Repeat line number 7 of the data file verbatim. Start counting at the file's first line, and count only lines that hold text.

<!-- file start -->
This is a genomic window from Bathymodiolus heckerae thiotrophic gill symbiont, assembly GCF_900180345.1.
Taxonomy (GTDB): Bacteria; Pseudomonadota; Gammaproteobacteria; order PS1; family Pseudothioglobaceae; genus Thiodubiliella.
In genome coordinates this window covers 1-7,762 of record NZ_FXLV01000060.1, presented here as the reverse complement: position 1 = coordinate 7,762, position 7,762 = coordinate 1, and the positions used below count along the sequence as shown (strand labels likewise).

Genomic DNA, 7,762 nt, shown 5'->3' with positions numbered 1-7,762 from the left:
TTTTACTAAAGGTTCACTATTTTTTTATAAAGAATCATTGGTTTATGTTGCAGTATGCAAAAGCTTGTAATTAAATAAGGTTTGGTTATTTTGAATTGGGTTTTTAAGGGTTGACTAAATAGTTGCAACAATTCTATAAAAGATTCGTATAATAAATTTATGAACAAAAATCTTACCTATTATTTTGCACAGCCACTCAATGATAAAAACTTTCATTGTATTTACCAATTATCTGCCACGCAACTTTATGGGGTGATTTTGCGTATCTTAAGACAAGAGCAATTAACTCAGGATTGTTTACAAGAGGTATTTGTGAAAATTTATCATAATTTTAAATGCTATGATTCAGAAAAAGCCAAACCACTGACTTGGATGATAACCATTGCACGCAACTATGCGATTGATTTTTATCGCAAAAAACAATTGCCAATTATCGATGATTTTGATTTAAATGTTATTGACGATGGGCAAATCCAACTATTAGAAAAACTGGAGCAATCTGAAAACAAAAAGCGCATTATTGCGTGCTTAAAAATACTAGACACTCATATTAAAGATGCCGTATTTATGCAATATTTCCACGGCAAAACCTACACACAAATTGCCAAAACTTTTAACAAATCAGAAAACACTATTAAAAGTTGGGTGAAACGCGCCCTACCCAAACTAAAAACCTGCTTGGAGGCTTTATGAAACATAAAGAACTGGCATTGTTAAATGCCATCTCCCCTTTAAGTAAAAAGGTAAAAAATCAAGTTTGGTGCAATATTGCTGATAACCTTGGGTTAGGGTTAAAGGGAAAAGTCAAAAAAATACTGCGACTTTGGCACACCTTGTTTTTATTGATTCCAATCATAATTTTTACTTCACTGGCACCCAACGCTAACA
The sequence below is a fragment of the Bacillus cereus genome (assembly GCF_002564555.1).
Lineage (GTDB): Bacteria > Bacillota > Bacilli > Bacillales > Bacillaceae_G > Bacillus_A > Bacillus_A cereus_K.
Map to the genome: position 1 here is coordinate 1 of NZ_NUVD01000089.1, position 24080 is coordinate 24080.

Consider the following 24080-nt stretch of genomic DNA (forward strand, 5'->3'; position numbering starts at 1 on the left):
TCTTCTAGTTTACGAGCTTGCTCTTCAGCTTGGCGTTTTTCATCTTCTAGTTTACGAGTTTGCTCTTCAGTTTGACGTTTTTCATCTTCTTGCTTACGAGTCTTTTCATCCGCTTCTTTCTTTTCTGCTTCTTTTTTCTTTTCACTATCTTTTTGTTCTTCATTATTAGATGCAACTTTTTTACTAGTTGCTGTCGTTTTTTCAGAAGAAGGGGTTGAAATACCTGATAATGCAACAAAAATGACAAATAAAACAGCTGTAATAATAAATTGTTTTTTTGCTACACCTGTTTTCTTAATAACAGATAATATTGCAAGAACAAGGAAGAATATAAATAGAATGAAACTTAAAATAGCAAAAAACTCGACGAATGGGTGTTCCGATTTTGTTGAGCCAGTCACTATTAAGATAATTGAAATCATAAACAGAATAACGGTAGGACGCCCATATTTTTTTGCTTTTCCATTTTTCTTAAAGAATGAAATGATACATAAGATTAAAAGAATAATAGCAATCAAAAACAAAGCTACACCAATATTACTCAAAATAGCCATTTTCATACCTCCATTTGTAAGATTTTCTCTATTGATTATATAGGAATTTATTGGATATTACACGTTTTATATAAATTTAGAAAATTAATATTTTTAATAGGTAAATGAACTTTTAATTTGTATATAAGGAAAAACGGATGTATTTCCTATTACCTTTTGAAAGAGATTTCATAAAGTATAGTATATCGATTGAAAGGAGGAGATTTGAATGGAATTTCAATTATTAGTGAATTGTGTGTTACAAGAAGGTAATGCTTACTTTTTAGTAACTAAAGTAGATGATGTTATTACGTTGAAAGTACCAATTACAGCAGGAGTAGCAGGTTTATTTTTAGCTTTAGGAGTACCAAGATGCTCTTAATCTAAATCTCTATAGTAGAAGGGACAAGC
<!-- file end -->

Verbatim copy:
Lineage (GTDB): Bacteria > Bacillota > Bacilli > Bacillales > Bacillaceae_G > Bacillus_A > Bacillus_A cereus_K.